Imagine—if you can—what it is like to be a political prisoner sitting in Tehran’s notorious Evin Prison. You are likely hungry as the food is practically inedible. You are likely sick as the filthy conditions breed illnesses and infections among the inmates. You are likely not receiving adequate health care. You are living in a constant state of fear and apprehension; if you are one of those lucky enough not to be tortured yourself, you have to listen to the cries of others being tormented. You have not received anything that remotely resembles justice. Worst of all, you believe that you have been forgotten.
But now imagine the consolation and hope that you can bring to these prisoners by remembering them at this time of year. Nowruz is the Iranian New Year festival and begins on the first day of spring. It is supposed to be a joyous occasion when family and friends gather and share traditions such as the Haft Sin table, which literally means the seven s’s. Seven items beginning with the Persian letter sin (equivalent to the English s) and which represent spring time are set out.
Iranians often point to the fact that the first human rights charter in history came from Iran. When the Cyrus Cylinder, dating from the sixth century B.C., and owned by the British Museum, was exhibited in Iran, President Mahmoud Ahmadinejad attended the opening in Tehran. The cylinder was seen by more than one million Iranians.
The inscription on the cylinder, which has just begun its highly publicized first tour in the U.S., has been interpreted as a commemoration of Cyrus the Great’s proclamation of religious freedom and tolerance for all throughout his empire. How sad then that the current Iranian government blatantly contradicts Cyrus’ edict. Instead of honoring their ancient and noble traditions, the Iranian authorities are intensifying the pernicious and widespread persecution of Iran’s religious minorities.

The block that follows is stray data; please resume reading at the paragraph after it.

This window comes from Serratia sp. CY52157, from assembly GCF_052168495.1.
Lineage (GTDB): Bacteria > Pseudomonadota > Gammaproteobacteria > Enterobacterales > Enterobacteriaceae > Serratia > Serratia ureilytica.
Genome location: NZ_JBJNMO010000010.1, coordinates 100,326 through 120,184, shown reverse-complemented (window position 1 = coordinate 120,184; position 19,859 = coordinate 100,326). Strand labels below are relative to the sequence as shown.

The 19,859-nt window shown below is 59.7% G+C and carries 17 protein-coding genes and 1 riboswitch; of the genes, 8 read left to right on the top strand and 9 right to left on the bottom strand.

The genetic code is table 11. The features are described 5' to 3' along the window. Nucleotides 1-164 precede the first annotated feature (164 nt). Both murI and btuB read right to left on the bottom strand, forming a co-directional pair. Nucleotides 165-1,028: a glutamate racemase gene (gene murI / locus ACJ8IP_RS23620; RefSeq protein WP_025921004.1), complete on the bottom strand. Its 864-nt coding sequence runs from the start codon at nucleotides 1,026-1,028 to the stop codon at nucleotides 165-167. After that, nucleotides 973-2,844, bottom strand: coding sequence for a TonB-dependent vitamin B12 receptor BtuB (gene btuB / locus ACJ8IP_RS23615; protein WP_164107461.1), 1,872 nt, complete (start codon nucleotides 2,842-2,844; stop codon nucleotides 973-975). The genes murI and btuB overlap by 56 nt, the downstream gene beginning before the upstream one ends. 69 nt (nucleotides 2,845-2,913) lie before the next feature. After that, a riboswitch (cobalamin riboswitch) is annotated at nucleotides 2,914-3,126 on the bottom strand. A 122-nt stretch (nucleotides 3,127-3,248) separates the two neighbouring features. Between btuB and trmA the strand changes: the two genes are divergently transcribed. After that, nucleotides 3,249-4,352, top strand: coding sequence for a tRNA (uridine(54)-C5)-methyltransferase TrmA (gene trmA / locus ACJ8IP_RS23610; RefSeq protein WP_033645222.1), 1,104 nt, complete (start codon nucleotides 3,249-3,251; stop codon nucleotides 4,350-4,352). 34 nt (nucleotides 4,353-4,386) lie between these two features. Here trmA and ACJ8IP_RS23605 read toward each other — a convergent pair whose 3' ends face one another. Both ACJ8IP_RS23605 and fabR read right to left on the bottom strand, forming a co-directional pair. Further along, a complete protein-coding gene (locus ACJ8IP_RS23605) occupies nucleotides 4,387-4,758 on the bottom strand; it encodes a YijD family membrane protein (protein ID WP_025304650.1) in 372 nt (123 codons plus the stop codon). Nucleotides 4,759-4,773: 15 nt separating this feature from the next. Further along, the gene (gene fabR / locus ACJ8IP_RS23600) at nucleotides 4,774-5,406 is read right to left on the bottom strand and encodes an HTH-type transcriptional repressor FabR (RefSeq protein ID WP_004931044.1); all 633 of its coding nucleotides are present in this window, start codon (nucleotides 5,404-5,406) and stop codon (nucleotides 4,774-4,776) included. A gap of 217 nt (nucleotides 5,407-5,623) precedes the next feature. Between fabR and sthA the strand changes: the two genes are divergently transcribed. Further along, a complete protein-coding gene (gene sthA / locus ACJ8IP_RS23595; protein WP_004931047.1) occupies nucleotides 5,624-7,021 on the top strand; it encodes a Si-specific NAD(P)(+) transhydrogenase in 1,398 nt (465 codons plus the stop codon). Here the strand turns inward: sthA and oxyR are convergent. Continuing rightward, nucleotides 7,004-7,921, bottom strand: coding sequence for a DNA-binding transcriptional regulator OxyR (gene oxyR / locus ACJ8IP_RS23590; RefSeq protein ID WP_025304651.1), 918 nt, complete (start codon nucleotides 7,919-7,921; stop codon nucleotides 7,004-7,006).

Adherents of the Baha’i faith are probably the most persecuted religious community in Iran. Their faith is not recognized as a religion in Iran’s Constitution. Many Baha’is were executed in the 1980s. The seven leaders of the Baha’i community are serving 20-year prison sentences after their convictions on specious charges of “espionage for Israel,” “insulting religious sanctities” and “spreading propaganda against the system.” Baha’is are excluded from higher education and face severe discrimination in employment, their cemeteries have been desecrated, and they are not permitted to meet, to hold religious ceremonies or to practice their religion communally. Because they are excluded from universities, the community established the underground Baha’i Institute for Higher Education, but its faculty and staff have been arrested and imprisoned solely for peacefully providing instruction to their young people.
Lately, we have been hearing a lot about the extraterrestrial experiences of Iranians, both actual and desired. Iranian-American NASA engineer (and heart throb) Bobak Ferdowsi, who gained fame for his distinctive hairdo as well as his skill in guiding the Mars Rover landing, was the First Lady’s guest at President Obama’s State of the Union address, thanks to his efforts to inspire kids to pursue their education in the STEM fields.